DOI: 10.1111/jbi.14784 ISSN: 0305-0270

Apomixis goes a long way: Genetic evidence of persistence and long‐distance seed dispersal in an ancient landscape

Nicola Delnevo, Rachel M. Binks, Stephen van Leeuwen, David J. Coates, Shelley McArthur, Bronwyn M. Macdonald, Margaret Hankinson, Margaret Byrne
  • Ecology
  • Ecology, Evolution, Behavior and Systematics



Apomixis is a widespread trait in extreme environments worldwide, yet phylogeographical studies for species exhibiting these complex reproductive systems are still limited to temperate zones in the Northern Hemisphere. Through analyses of a combination of adult plants and seedlings, and nuclear and chloroplast DNA, we assessed the contemporary genetic outcomes of apomixis and phylogeographical patterns in an arid unglaciated landscape to understand the evolutionary trajectory of apomictic species.


Pilbara bioregion, north‐western Australia.


Senna glutinosa subsp. glutinosa.

Materials and Methods

Spatial patterns of genetic diversity and differentiation in three chloroplast regions and 17 nuclear microsatellite markers were evaluated in 480 plants from 20 populations of S. glutinosa subsp. glutinosa across the Pilbara bioregion. We also germinated and genotyped seed for a progeny analysis to quantify polyembryony and the relative frequency of asexual versus sexual reproduction.


We found frequent polyembryony and a high proportion of asexual offspring (84.56%), resulting in low within‐population genotypic diversity. The nuclear dataset identified 72 multilocus lineages (MLLs) with moderate pairwise population genetic fixation and low differentiation among populations with no geographically structured genetic clustering. Chloroplast DNA showed high haplotype diversity and a widespread distribution of haplotypes. Only one peripheral population presented a single unique haplotype and MLL.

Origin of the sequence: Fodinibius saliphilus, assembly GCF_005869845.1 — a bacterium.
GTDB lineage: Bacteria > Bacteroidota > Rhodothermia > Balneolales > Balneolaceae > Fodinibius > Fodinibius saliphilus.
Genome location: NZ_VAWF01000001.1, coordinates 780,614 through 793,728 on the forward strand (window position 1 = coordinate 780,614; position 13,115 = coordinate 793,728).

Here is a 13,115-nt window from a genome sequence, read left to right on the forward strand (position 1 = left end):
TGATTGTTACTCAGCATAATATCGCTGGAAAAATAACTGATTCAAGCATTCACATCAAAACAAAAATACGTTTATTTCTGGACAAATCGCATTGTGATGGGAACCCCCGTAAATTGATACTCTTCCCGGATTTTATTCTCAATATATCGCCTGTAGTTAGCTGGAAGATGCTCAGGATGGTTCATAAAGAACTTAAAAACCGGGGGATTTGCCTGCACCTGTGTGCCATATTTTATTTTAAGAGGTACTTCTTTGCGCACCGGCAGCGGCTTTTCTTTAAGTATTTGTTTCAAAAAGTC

Main Conclusions

Analysis of this woody perennial in an arid landscape shows the influence of apomixis on genetic patterns and species persistence. Haplotype diversity was indicative of long‐term persistence within the ancient Pilbara region. Widespread distribution of haplotypes and sharing of several nuclear MLLs among distant populations indicated extensive seed dispersal throughout the study area. The combination of polyploidy, facultative apomixis and extensive seed dispersal maintains genetic variability within local populations and promotes the spread of advantageous genotypes across wide geographical distances. Therefore, apomixis, rather than an evolutionary ‘dead‐end’, can be regarded as a mechanism facilitating evolutionary success of apomictic species in extreme and complex environments.

More from our Archive